FOUNDING A COLONY:
1) Colonies may have no meaningful contact or assistance from their homelands. The only exception to this rule will be when I and any other moderators agree that a player requires some assistance to be able to set up a colony without being immediately dominated by a player whose colony is already set up.
2) A colony may bring tools and equipment that would fit on the boat, but those tools are irreplaceable until more resources are acquired, and in the case of machinery and firearms, will be running low on supplies when a colony begins.
3) Most of the fleet is assumed to have departed after dropping off the expedition and resupplying. You can keep a few ships for shipping and fishing, but no one starts with a fleet.
1) Each player starts with their principle colony city established at their chosen point.
2) You may RP as many characters from your ethnic group or state as you wish.
3) You cannot determine what other players RPed characters, nation, or ethnic group will do. Nor can you determine any meaningful consequences that affect other players.
4) This is an RP. As such no actions taken are personal. Do not take it personally if your nation is invaded or insulted. Have fun, play true.
5) I and any Moderators I appoint have the right to edit or remove whatever we deem necessary.
6) Characters do not know everything their authors do. Keep track of who knows what and DO NOT USE out-of-character knowledge. If your leaders need to know something about the enemy they need to send out spies, scouts, or learn some other way.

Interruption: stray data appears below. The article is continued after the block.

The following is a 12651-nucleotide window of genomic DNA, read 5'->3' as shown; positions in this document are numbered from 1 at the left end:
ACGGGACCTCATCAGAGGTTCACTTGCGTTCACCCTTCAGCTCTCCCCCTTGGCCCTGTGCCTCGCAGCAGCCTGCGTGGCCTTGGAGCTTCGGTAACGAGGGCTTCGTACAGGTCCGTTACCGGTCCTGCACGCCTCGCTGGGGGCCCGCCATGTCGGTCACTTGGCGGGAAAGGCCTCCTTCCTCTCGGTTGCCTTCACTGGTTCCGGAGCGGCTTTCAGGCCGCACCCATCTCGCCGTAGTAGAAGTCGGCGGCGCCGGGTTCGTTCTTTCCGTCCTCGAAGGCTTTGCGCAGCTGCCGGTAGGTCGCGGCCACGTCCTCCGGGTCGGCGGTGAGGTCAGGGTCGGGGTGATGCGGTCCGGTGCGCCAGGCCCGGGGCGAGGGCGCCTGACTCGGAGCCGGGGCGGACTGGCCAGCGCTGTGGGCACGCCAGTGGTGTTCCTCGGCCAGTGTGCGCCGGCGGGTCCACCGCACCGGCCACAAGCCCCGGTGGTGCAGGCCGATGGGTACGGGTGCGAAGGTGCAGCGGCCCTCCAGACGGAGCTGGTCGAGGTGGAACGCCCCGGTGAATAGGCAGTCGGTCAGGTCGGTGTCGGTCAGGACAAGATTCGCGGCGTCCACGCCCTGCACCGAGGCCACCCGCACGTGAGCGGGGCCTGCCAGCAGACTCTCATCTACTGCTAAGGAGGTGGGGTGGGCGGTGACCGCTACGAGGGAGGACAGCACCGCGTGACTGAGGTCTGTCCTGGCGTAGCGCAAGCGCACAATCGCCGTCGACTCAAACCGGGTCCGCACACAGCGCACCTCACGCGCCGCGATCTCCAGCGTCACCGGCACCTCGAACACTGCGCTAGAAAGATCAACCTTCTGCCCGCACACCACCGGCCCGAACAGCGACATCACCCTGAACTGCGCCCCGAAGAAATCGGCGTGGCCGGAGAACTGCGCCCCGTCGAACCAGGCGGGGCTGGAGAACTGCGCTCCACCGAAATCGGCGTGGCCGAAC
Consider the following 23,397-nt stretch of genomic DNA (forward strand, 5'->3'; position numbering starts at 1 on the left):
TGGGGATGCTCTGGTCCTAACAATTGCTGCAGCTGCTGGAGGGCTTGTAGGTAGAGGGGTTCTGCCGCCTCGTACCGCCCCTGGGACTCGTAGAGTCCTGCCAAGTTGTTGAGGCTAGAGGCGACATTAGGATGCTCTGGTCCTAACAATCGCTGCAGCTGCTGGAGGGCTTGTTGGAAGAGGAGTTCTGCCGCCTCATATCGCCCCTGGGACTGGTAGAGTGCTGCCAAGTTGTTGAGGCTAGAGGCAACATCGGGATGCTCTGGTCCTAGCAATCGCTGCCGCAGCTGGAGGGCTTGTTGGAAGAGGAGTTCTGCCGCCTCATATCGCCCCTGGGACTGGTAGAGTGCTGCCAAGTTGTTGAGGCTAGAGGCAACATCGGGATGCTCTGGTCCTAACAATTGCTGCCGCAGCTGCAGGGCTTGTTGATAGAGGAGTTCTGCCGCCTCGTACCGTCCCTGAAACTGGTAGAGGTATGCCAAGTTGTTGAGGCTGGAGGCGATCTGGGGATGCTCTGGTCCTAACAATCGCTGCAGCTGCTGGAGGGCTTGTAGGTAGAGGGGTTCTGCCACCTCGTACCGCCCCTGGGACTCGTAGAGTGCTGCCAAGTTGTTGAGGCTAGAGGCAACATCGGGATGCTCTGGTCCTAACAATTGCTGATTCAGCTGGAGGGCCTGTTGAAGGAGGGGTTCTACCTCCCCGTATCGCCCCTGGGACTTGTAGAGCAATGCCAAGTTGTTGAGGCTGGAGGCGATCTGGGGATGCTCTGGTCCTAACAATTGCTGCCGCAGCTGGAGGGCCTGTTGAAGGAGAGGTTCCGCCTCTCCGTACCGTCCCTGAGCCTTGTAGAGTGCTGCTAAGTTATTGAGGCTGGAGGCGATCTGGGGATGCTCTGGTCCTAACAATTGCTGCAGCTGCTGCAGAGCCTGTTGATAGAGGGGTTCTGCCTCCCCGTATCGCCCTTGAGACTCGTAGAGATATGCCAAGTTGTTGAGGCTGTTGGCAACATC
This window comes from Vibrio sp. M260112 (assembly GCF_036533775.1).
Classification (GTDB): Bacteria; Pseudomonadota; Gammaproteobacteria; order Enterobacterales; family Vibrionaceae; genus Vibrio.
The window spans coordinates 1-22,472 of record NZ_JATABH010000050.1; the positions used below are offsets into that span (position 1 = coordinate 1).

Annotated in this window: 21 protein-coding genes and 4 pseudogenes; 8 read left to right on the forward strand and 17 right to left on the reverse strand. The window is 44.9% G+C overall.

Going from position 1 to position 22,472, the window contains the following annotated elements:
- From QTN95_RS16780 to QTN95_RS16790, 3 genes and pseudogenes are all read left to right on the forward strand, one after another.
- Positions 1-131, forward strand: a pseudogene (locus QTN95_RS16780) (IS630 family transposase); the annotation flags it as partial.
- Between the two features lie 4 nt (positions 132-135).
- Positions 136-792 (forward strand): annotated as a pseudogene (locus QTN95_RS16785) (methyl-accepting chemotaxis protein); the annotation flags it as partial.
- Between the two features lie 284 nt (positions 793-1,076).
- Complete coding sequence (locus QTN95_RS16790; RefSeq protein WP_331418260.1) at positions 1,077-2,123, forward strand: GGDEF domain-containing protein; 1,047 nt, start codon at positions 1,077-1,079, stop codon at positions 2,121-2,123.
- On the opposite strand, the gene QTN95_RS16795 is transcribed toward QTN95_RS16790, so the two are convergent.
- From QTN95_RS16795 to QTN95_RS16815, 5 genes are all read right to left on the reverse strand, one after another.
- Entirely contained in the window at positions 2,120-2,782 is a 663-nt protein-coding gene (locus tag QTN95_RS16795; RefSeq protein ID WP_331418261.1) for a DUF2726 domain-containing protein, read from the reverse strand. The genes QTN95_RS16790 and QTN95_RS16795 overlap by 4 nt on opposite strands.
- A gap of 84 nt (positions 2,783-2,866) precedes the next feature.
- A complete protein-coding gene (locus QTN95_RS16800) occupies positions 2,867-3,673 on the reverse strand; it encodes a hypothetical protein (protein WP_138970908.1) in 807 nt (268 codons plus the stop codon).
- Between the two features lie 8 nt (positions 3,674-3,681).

7) Each player is responsible for keeping the logistics of their nation realistic. However, should that realism come into question the player should be able to explain, or may suffer penalties.
8) Keep content on the forum to a PG-13 level. Some swearing is allowable, but only in character.
9) A player will always retain control of their people. Even if their colony is conquered they may still dissent, rebel, interact, and possibly even assimilate into the conquering society and enjoy the advantages.
10) All posts should be in character. If you must make out of character comments then use ((double brackets)).
11) When starting a major event, create a post or two in preparation where it will start. This makes it more realistic by giving opponents time to spy or prepare, Armies take time to be mustered. This rule only pertains to major events such as invasions or large expeditions.
12) A player may have no more then two Nations. This is to prevent players from abusing relations between two states they own.
13) Technology can go up to civil-war era capabilities. Steampunk is allowed, as are ironclads and airships, but no semiautomatic weapons, and machine guns are limited to gatling guns (i.e. bulky and requiring a crew to move and service).
13) The map is divided into sectors based on geography. Each square on the grid represents one sector.
14) Whenever major expeditions such as armies or caravans are sent out, designate which sector their destination is.
15) Control of a sector affects travel. A player cannot send expeditions through an enemy controlled sector unless they can somehow sneak or run through.